Instructions lead to an isolated gas station near Bakersfield. The instructions? "Wait."
Three hours passed before a dark SUV pulled up. With only a red shirt on his back an emaciated Manuel steps out.
His father Santos was waiting to hug his son for the first time in 8 years.
“On the road, some would tell me, 'No, Border Patrol is going to get us,' that we would give up," Manuel said. "I said no, I'm not giving up, either border patrol gets me or I arrive. But giving up? No."
Six months would pass before we would see Manuel again.
If surviving the trip to America was Manuel's greatest accomplishment, learning to fit in quickly became his most pressing challenge.
At the Fresno Adult School, Manuel is starting from scratch, attending Mrs. Musso's English class twice a week. English, once a novelty in El Salvador is now his ticket in.
Before leaving El Salvador, Manuel spoke of the "American Dream." And he says he's seeing a mixed result.
“It’s not how I expected," Manuel said. "When you’re in your country people tell you that the United States is so beautiful, that there’s lots of money and such. But they didn’t tell me how hard it would be."
It's estimated that more than 2.5 million people in California are undocumented. On paper, their lives don't exist.
For Manuel, life is often lonely. He lives in a small apartment with his father Santos.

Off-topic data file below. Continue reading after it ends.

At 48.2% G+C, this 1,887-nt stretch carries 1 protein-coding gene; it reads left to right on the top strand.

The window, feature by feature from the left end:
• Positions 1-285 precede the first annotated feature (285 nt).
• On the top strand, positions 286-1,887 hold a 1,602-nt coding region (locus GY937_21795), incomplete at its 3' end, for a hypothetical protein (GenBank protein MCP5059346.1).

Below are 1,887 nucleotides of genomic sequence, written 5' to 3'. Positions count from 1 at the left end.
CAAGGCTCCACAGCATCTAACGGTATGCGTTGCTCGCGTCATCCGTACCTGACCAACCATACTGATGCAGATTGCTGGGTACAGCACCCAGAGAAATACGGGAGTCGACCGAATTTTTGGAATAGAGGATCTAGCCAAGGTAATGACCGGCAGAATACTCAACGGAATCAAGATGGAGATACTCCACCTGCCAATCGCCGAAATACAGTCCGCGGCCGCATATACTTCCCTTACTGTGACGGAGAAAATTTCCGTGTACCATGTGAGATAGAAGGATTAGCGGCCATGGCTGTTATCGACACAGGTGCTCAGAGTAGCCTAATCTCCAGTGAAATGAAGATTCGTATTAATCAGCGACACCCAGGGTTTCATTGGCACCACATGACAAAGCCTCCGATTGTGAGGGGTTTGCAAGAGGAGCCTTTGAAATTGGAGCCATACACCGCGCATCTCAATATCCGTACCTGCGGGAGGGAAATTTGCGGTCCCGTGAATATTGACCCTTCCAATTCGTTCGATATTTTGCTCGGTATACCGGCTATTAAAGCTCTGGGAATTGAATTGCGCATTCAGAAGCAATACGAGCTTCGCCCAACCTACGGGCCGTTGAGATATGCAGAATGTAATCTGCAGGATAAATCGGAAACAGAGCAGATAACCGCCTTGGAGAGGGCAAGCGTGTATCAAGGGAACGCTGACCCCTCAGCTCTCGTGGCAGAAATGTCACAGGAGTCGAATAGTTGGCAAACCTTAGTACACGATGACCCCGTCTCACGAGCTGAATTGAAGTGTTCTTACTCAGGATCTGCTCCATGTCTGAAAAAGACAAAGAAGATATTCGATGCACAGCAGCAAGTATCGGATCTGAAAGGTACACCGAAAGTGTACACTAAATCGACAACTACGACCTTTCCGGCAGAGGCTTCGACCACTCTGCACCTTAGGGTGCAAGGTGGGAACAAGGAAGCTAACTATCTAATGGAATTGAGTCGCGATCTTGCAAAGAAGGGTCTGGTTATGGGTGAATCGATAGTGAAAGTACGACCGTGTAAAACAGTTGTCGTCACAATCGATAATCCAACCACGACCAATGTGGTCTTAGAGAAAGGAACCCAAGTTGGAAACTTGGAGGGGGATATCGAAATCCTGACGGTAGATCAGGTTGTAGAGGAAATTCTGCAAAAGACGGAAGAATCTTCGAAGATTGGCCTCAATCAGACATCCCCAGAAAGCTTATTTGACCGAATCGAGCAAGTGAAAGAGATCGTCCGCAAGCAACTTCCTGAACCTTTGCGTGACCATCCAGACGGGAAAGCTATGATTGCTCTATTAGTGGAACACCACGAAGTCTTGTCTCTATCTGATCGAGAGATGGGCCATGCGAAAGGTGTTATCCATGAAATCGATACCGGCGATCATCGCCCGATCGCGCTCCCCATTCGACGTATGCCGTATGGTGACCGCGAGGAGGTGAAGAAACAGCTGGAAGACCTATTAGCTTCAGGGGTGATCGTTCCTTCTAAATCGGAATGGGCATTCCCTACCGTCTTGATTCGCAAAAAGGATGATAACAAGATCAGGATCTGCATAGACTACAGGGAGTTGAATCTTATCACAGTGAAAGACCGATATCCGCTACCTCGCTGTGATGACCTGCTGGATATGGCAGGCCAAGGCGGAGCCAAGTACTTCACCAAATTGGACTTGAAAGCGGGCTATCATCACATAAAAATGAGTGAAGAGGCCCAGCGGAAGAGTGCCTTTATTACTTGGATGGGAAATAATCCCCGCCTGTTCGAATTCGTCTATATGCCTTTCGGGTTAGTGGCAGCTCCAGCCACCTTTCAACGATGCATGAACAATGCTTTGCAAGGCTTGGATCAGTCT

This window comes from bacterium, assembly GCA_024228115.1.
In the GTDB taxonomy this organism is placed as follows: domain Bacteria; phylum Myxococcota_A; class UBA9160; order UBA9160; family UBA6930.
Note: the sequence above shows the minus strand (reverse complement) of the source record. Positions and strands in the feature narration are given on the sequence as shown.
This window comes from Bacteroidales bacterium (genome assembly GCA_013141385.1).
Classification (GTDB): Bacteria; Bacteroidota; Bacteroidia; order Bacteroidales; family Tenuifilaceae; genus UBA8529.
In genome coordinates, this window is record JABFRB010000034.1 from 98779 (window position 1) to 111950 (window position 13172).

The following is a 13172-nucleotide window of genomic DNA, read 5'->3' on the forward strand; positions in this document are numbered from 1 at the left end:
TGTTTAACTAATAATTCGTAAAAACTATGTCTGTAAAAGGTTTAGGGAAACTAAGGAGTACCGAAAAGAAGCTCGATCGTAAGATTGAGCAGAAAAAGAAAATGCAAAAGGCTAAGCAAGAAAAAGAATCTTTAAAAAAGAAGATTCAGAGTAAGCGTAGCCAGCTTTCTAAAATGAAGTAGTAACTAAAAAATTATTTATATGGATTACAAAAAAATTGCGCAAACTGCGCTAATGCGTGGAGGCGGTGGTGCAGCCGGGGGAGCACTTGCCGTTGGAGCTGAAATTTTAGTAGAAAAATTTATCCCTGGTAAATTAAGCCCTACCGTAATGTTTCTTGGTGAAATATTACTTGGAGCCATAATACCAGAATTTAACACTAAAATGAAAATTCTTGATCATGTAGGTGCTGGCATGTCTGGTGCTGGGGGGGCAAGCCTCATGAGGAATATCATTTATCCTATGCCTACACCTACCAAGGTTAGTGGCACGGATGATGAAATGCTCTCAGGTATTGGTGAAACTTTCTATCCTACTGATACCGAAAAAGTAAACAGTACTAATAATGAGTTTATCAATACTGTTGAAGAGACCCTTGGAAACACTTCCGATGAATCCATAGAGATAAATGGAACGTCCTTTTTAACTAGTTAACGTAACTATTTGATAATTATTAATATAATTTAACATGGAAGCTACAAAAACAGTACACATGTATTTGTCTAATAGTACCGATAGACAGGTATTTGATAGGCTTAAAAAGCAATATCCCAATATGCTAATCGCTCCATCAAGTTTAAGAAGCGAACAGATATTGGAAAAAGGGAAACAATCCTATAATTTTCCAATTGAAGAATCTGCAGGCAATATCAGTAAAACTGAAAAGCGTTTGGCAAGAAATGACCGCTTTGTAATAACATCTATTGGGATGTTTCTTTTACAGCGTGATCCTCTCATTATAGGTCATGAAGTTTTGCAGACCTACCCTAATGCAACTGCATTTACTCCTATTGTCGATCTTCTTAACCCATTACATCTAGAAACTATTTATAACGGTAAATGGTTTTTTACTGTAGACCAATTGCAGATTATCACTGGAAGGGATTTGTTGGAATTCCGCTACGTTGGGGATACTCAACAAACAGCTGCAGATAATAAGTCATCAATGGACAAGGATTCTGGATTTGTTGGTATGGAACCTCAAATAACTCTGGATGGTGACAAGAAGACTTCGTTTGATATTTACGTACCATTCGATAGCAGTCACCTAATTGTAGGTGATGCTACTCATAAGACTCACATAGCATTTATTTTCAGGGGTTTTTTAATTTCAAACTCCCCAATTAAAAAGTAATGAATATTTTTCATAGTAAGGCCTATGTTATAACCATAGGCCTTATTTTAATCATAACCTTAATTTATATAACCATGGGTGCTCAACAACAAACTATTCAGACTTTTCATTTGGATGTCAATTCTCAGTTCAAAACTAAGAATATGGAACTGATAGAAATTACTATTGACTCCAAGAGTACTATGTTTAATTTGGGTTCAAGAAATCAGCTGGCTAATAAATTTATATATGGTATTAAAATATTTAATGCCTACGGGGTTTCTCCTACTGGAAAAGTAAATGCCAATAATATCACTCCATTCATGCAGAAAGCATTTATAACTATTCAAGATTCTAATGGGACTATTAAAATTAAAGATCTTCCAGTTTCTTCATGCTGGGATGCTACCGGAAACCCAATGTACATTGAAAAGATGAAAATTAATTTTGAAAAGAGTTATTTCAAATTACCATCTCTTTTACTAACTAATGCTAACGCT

Finding work has proven to be a challenge, as his immigration status often gets in the way. A friend helped him get a job washing dishes -- it keeps him busy but seldom content.
Violin lessons have become Manuel’s only indulgence. But nearly every cent he makes goes toward a larger goal that remains unchanged.
"I want to save money, have my mom build her house, and however I can help my brothers,” he said.
Manuel’s dream is to make a difference in the life of his family left behind in El Salvador, he knows it will come at a price. The journey to America has already cost him nearly everything he owned. But through it all he found something once thought gone forever -- his father.
"It’s been worth it, because what I wanted was that he be here with me, and, well, I achieved my goal," Santos said. "They think you leave them because you don’t love them. but it’s not that way.”
Over 8 years of separation have left Santos and Manuel with plenty to talk about. But on some days, they just enjoy spending time together.
Life in America is far from easy, but for the father and son, it's finally a life spent together. Manuel now also has a new baby sister, and Santos is engaged.
Ultimately, leaving their homeland for the U.S. was a risk well worth it.
This is the third episode of a three-part series by Fresno reporter Jack Highberger, following one undocumented migrant's journey from El Salvador to the United States.